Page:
The Brooklyn Nets have ramped up the defensive intensity the last two games and have clamped down in back-to-back wins, allowing just 179 points in 2 wins.
The Brooklyn Nets have been very defensive of late and it’s been a sight to see.
It began Sunday, when the Nets held the Philadelphia 76ers to 97 points in a 122-97 victory, and continued Tuesday when Brooklyn opened a four-game Western road trip with a 104-82 blowout of the Phoenix Suns.
Phoenix’s 82 points were the second-lowest by a team in the NBA this season, better only than the 81 put up by the Minnesota Timberwolves in their 111-81 loss to the Portland Trail Blazers on Sunday.
That’s lower than any point total surrendered by the Nets last season and the fewest the team had given up since beating the Atlanta Hawks 91-82 on April 2, 2017, at Barclays Center.
For defensive efforts on the road, you have to go back to a 110-82 victory over the Denver Nuggets — coincidentally Brooklyn’s next opponent — in the Mile High City on Feb. 23, 2015.
Defense has been an issue for the Nets since this rebuilding cycle began in earnest in 2016. Coach Kenny Atkinson’s first season in 2016-17 saw Brooklyn finish tied for 22nd in the NBA with a defensive rating of 108.0 (points allowed per 100 possessions).
That season, Atkinson had to scale back the defensive system he wanted to implement because players were having trouble adjusting to the scheme.
Last season, the Nets actually regressed, finishing 25th in the league with a defensive rating of 108.5.
After the back-to-back wins in which they held the Philadelphia 76ers to 97 points and the Phoenix Suns to 82 — the second-lowest point total by a team in the NBA this season — the Nets are solidly in the middle of the pack defensively with a 107.2 defensive rating, good for 17th in the NBA.
In three games in November, even including the 119-111 loss to the Houston Rockets on Friday that was a defensive disaster, the Nets have the seventh-best defensive rating in the NBA at 100.0.
That contrasts with how the Brooklyn fared defensively in eight October games, when they finished the first month on the NBA calendar ranked 20th in the NBA with a rating of 109.8.
What Brooklyn did to the 76ers was frustrate them into 28 turnovers while defending the 3-point line to the tune of a 4-for-20 performance by Philadelphia.
The Suns, meanwhile, shot just 34.6 percent and were harried into 20 turnovers.
In October, the Nets were tied for 25th in the NBA in opponents’ turnovers at 12.6 per game. So far this month, Brooklyn is third in the Association in that category at 19.0.
Small sample size theater in action, to be sure, but the turnaround is significant enough to be noteworthy.
After the win in Phoenix, Atkinson attributed the improvement to the continuing growth of this team, per Brian Lewis of the New York Post.
"“We’re just more active. Twenty turnovers, we talked about that in the offseason, improving our activity. That’s our mental maturation, a physical maturation. We’re growing up in terms of our physicality on the defensive end.“Teams are going to make a run in this league; that’s a talented team. We took it calmly, we didn’t panic. … I was really pleased with our physicality.”"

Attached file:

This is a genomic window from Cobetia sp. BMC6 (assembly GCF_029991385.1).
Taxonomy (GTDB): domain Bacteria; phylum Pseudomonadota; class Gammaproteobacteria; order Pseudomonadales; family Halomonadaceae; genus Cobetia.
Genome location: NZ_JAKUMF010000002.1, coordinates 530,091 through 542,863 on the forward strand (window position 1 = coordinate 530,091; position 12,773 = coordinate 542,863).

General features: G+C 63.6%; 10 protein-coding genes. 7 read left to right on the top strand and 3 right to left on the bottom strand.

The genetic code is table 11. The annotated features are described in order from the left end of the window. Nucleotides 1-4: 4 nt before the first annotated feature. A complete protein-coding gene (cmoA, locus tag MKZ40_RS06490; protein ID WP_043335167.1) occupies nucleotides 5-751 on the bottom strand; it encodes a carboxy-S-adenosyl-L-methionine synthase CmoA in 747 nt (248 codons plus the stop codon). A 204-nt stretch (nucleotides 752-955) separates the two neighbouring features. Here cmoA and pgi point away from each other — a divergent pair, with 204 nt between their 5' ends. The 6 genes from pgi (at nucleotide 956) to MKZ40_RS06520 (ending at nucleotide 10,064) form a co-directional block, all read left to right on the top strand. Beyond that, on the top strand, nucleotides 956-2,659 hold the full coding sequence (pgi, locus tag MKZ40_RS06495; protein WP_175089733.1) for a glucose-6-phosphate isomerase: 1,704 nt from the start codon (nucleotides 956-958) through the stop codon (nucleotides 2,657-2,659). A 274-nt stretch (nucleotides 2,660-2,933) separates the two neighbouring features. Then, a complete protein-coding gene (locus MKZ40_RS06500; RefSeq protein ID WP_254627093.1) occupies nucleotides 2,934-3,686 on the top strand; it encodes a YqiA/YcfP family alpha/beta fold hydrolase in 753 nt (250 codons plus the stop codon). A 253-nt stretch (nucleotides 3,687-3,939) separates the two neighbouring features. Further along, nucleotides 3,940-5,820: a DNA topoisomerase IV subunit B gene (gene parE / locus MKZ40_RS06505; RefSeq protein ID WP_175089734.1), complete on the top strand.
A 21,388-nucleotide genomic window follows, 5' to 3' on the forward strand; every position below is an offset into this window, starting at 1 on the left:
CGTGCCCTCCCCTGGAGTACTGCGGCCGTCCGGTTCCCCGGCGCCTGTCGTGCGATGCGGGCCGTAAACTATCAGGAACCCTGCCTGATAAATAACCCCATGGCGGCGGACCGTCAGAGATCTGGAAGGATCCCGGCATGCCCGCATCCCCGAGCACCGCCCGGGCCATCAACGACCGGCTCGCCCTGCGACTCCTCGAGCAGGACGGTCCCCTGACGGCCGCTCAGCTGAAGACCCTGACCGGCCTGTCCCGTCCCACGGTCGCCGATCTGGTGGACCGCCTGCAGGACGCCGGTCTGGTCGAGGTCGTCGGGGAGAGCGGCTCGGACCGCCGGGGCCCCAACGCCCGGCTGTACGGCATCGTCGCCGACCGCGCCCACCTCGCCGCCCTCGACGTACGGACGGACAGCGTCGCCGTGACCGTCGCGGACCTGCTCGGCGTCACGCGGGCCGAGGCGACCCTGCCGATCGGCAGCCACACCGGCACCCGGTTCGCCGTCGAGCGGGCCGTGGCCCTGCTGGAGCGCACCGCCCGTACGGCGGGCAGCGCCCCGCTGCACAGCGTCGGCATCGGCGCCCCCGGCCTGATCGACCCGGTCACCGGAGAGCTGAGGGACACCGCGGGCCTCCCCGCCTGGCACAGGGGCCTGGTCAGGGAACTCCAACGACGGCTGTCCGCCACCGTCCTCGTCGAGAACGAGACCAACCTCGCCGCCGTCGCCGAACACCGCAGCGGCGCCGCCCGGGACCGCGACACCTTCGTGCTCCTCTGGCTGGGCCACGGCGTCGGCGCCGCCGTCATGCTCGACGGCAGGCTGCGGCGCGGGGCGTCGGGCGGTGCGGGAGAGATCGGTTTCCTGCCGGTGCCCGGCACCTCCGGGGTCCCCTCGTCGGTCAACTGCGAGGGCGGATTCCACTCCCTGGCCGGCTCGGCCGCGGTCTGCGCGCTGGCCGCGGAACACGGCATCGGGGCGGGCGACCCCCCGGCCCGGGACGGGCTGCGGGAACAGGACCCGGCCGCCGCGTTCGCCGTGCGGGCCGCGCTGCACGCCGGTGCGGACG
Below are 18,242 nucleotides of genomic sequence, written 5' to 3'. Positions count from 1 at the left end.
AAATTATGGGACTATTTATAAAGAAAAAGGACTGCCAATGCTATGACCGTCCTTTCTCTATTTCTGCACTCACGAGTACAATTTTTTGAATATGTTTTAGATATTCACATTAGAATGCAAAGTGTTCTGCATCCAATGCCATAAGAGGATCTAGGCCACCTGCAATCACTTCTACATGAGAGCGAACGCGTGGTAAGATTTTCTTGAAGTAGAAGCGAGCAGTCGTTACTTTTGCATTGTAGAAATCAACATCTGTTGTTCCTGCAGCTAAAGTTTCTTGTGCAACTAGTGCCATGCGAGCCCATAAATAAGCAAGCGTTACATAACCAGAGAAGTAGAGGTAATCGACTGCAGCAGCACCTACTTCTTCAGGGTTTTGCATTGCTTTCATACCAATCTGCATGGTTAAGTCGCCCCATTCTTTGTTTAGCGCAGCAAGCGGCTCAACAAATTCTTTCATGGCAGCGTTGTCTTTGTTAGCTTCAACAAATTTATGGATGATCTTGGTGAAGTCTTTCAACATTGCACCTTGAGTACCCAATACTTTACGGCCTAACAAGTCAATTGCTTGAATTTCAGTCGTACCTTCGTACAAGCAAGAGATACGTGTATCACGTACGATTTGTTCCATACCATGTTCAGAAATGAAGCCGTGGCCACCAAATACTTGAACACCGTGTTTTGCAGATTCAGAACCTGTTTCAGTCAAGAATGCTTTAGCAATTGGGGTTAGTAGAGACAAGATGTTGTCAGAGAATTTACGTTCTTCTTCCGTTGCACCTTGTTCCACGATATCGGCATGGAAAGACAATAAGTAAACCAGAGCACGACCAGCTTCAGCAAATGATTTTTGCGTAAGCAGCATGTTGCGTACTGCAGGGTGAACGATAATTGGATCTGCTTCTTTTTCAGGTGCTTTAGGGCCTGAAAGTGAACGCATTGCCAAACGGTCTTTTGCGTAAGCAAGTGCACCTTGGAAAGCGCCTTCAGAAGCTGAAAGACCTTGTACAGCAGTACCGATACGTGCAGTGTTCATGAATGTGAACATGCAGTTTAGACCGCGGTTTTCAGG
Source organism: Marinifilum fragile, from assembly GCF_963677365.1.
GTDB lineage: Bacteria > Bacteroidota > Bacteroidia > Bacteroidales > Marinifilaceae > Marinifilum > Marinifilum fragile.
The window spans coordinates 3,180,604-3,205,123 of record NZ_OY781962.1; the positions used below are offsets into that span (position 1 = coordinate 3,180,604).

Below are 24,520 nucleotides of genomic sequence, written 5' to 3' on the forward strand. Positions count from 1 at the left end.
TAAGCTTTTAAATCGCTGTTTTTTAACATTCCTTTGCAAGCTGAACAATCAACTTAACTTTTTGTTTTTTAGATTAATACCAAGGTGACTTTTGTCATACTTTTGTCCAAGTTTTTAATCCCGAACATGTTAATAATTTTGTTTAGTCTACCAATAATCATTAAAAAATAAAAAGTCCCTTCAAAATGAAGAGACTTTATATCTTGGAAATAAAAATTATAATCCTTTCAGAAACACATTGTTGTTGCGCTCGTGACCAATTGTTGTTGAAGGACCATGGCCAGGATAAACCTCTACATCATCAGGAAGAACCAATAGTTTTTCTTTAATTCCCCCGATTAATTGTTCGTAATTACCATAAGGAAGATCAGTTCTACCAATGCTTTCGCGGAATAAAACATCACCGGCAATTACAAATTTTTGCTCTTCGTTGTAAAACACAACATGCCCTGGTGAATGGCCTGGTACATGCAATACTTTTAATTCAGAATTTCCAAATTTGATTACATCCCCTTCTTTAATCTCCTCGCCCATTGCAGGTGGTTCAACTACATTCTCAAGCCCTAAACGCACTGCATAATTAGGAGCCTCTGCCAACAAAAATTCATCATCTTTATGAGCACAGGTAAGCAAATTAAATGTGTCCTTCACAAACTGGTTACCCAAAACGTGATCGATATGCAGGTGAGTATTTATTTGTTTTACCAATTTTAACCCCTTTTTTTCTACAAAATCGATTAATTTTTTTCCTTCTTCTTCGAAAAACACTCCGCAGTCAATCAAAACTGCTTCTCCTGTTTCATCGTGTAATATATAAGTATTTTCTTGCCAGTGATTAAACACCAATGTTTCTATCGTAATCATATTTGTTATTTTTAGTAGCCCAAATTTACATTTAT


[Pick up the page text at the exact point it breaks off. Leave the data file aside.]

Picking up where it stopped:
Backup center Ed Davis, who combined with starter Jarrett Allen to hold No. 1 overall pick Deandre Ayton to a 6-for-17 night from the floor, said the Nets did what they were supposed to do — finish an opponent once they had them down.
"“When you’re playing against a team like this and you get a 14- or 16-point lead, you want to put those teams away, give them no hope. We had them down and we kept them down. That’s why we came out with the win.“Keeping a team under 90 is crazy. What’d they have, 82? That has to be top-five lowest scoring total of the season. It was a hell of a game for us defensively. We needed that against this team with their offense and on the road. This is good for us.”"
Booker scored 20 points, but needed 21 shots to do so, as he was held to a 6-for-21 performance from the floor. Open looks were hard for Booker to come by.
The next two games will test Brooklyn’s defensive mettle, to be sure. On Friday they face the 9-2 Denver Nuggets, who average 108.5 points per game and will be surly coming off a loss Wednesday at Memphis.
Jamal Murray lit up the Boston Celtics earlier this week with a career-high 48 points, so it’s likely he will see the Booker treatment.
On Saturday night, the Nets go to Oracle Arena for a return engagement with the two-time defending champion Golden State Warriors, who beat the Nets 120-114 in Brooklyn on Oct. 28.
Golden State has a little bit of offensive firepower, leading the NBA with an average of 123.5 points per game going into Thursday’s matchup with the Milwaukee Bucks.
If Brooklyn can hold those two to double-digit scoring? That might just indicate this is the start of something big.